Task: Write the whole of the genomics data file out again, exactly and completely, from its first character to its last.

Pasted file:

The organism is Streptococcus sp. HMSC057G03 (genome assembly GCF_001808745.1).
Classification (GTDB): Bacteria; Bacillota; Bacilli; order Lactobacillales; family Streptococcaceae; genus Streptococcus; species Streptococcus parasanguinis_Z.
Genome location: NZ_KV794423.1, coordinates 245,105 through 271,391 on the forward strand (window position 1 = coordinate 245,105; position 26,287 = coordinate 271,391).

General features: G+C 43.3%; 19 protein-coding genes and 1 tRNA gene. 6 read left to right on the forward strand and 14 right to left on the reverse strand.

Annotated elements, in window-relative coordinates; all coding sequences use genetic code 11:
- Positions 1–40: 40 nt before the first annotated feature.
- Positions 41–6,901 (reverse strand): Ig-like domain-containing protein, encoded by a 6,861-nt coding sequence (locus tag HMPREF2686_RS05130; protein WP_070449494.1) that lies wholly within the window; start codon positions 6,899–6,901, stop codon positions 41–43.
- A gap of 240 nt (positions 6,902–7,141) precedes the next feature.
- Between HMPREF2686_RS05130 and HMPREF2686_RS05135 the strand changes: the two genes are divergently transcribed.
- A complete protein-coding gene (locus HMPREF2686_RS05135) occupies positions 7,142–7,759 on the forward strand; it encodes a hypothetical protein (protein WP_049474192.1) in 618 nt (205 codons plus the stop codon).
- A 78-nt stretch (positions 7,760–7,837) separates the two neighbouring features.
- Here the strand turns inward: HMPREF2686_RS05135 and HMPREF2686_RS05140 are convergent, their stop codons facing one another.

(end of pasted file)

The organism is Streptococcus sp. HMSC057G03 (genome assembly GCF_001808745.1).
Classification (GTDB): Bacteria; Bacillota; Bacilli; order Lactobacillales; family Streptococcaceae; genus Streptococcus; species Streptococcus parasanguinis_Z.
Genome location: NZ_KV794423.1, coordinates 245,105 through 271,391 on the forward strand (window position 1 = coordinate 245,105; position 26,287 = coordinate 271,391).

General features: G+C 43.3%; 19 protein-coding genes and 1 tRNA gene. 6 read left to right on the forward strand and 14 right to left on the reverse strand.

Annotated elements, in window-relative coordinates; all coding sequences use genetic code 11:
- Positions 1–40: 40 nt before the first annotated feature.
- Positions 41–6,901 (reverse strand): Ig-like domain-containing protein, encoded by a 6,861-nt coding sequence (locus tag HMPREF2686_RS05130; protein WP_070449494.1) that lies wholly within the window; start codon positions 6,899–6,901, stop codon positions 41–43.
- A gap of 240 nt (positions 6,902–7,141) precedes the next feature.
- Between HMPREF2686_RS05130 and HMPREF2686_RS05135 the strand changes: the two genes are divergently transcribed.
- A complete protein-coding gene (locus HMPREF2686_RS05135) occupies positions 7,142–7,759 on the forward strand; it encodes a hypothetical protein (protein WP_049474192.1) in 618 nt (205 codons plus the stop codon).
- A 78-nt stretch (positions 7,760–7,837) separates the two neighbouring features.
- Here the strand turns inward: HMPREF2686_RS05135 and HMPREF2686_RS05140 are convergent, their stop codons facing one another.